Dale Says

February 21, 2012

Talking to Cathy

Filed under: Uncategorized — Dale @ 3:58 pm

I visited Cathy Koch’s grave last week. It’s a ritual I allow myself two or three times a year when I go back to visit my mother. This time it was a cold, cloudy day and a sharp, icy wind blew from the west. The walk to the cemetary was quieting, and my shoes crunched the rocks on the road as I made my way.

The rows of headstones at the little cemetary in Chappell, Nebraska form a miniature skyline at the top of the hill. The arched entranceway is welcoming, although signs warn against littering or trespassing after 9:00 PM.

I walked up and down the neat rows of familiar names; people I grew up with — Peterson, Newcomb, Taylor, Kayton. I found some comfort in the continuity of it, but it is a little unsettling that life could go on without all of those mainstays.

Cathy’s headstone is in the second row, near the northern fence. It has been cared for, and the name, dates, and peace sign are easy to read.

Cathy Koch
1950 – 1970

That’s all it says, although the peace sign below the dates adds a lot for me.

Cathy was beautiful! She had dark piercing eyes, full lips, and long, straight black hair. She was the prettiest girl in our class, although not the most accepted, since she had joined us during our junior year when her parents moved to town. And there might have been a little jealousy from some of her classmates (especially the girls), because Cathy was so pretty, and because she made cheerleader.

Cathy dated Joe Bayne, one of my best friends, and I believe he loved her. He’s dead now, too, the victim of a hideous car accident a year after Cathy died.  Some people think Joe’s death was intentional, and that he fell apart after Cathy died.

Unlike many of her classmates, Cathy didn’t go to college. Textbooks and tests were never her thing, and she had no interest in the collegiate life. Instead, she moved to the mountains of Colorado and lived with a group of friends, trying to “find herself.”  Word was that she got strung out on drugs. I visited her once, and it was an unusual lifestyle; several people crammed into a tiny mountain cabin, with few modern conveniences and little structure. There were drugs in the cabin, although I don’t remember Cathy taking any hard-core drugs while I was there.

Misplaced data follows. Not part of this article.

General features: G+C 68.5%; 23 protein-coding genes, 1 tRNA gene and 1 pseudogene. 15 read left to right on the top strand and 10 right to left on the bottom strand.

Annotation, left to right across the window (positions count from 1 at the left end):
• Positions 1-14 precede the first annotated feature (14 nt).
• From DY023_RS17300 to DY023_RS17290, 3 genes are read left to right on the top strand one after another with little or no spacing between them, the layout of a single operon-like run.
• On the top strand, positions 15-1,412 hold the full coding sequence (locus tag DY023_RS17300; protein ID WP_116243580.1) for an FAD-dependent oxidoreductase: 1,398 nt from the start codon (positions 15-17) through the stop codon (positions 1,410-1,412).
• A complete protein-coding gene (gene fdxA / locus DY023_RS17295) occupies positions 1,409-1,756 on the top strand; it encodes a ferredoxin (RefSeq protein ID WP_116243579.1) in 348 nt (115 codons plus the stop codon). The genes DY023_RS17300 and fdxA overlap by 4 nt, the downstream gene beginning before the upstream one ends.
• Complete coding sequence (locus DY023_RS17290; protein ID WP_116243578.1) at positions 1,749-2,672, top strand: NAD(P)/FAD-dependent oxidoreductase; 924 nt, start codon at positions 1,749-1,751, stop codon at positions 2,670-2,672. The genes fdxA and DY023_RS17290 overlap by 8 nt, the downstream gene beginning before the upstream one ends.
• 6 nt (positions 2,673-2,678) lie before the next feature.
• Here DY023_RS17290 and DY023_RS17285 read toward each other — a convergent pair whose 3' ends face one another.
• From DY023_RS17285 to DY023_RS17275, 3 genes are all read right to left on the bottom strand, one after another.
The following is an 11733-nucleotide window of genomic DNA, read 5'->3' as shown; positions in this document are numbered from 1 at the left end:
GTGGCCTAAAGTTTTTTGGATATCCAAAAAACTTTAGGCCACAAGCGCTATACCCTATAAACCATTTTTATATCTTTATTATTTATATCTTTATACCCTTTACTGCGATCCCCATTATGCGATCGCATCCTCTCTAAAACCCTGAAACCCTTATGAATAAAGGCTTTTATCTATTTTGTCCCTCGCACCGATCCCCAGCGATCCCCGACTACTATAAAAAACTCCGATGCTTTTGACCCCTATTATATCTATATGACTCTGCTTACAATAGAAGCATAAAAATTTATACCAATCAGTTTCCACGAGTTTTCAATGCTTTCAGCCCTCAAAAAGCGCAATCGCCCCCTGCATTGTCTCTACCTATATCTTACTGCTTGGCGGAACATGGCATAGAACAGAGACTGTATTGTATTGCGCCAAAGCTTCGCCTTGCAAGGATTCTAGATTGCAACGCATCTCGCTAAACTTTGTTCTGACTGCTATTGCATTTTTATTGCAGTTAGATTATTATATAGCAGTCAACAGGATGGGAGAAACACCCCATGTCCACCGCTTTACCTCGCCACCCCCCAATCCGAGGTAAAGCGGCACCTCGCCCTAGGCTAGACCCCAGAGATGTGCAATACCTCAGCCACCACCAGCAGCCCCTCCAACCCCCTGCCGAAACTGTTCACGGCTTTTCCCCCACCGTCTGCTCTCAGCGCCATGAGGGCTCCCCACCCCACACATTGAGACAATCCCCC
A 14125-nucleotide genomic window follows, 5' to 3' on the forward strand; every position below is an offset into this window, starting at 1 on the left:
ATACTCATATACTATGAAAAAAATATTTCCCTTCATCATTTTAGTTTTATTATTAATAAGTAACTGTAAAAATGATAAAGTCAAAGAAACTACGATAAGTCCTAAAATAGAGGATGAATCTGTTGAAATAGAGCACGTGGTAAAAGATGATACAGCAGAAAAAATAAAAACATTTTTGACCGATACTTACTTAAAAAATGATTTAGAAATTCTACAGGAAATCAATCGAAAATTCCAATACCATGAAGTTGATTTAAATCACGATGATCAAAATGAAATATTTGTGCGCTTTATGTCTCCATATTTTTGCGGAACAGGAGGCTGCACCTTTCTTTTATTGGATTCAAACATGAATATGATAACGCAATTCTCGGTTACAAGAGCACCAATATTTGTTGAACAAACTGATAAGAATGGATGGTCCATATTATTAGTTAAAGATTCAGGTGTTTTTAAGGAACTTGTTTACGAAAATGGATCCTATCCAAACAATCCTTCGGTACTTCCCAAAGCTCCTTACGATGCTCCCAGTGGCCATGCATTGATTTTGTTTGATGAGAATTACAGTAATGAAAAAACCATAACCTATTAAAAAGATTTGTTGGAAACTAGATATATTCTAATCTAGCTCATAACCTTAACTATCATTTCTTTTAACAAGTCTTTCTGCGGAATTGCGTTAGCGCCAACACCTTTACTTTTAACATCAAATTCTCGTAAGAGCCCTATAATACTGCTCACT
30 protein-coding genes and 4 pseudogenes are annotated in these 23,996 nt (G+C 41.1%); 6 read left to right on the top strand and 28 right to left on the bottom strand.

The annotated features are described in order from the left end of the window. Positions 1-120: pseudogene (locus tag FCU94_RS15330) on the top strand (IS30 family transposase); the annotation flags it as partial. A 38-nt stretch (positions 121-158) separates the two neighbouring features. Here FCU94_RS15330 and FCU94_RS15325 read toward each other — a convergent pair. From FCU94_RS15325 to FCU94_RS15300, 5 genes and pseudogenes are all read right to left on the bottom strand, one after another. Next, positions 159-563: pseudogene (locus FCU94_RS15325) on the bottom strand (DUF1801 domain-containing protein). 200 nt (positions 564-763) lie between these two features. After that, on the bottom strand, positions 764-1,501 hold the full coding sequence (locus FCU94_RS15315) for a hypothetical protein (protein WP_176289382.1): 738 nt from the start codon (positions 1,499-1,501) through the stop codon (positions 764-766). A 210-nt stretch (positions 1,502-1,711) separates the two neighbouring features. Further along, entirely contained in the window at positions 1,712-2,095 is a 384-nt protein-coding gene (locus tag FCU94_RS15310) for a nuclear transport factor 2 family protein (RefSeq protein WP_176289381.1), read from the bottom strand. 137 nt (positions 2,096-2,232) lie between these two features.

After I saw her, I went back to college and left her in her mountain hideaway. Sometime after that, Cathy visited her parents in Chappell, and during that visit something went horribly wrong. The way I heard it, her parents talked her into getting mental help (maybe for drugs?), and they loaded her things in their car to take her to see someone. Everyone was in the car when Cathy said she had forgotten something and ran back into the house. She grabbed her father’s shotgun, loaded it, and blew her head off.

As I stood in front of Cathy’s grave an overwhelming sense of loss came over me.  I thought of all the special occasions Cathy had missed – marriage, children, anniversaries, travel, Christmases, birthdays. She would have been a terrific wife and a wonderful mother. But she missed it all. It is so incredibly sad!

I told Cathy I was sorry, and I let my sadness flow down to the place where she is buried. I stood that way until the cold Nebraska wind started to make my fingers numb. Then I turned around and walked home.

I’ll probably do it again the next time I’m in Chappell. I don’t really know why I put myself through this, but afterwards I always feel something special. I’ve had another chance to talk to Cathy.

February 3, 2012

Hells Angels

Filed under: Uncategorized — Dale @ 11:58 am

Went for a hike yesterday in San Francisco. Our goal was to see the new buildings being put up at UCSF Mission Bay and to explore the Dogpatch area of town. It’s an interesting and upcoming part of the City.

A surprise in Dogpatch: We came across the SF headquarters of the Hells Angels! It’s at the end of Tennessee Street, in an otherwise normal-looking building. Plenty of signs indicating “Parking for Hells Angels only” and “Headquarters of Frisco Hells Angels.”

Some sources claim that the Hells Angels in San Francisco were originally organized in 1953 by Rocky Graves (interesting name!), a Hells Angel member from San Bernardino.  According to another account,the Hells Angels club was a successor to “P.O.B.O.B.” Motorcycle club,The “Frisco” Hells Angels were reorganized in 1955 with thirteen charter members; Frank Sadilek, who designed the original death’s head logo, served as President.

The full requirements to become a Hells Angel are the following: candidates must be a white male, have a valid driver’s license, have an American made working motorcycle and cannot be a child molester or have applied to become a police officer or prison guard.

If I can remember to buy a motorcycle, I would qualify!

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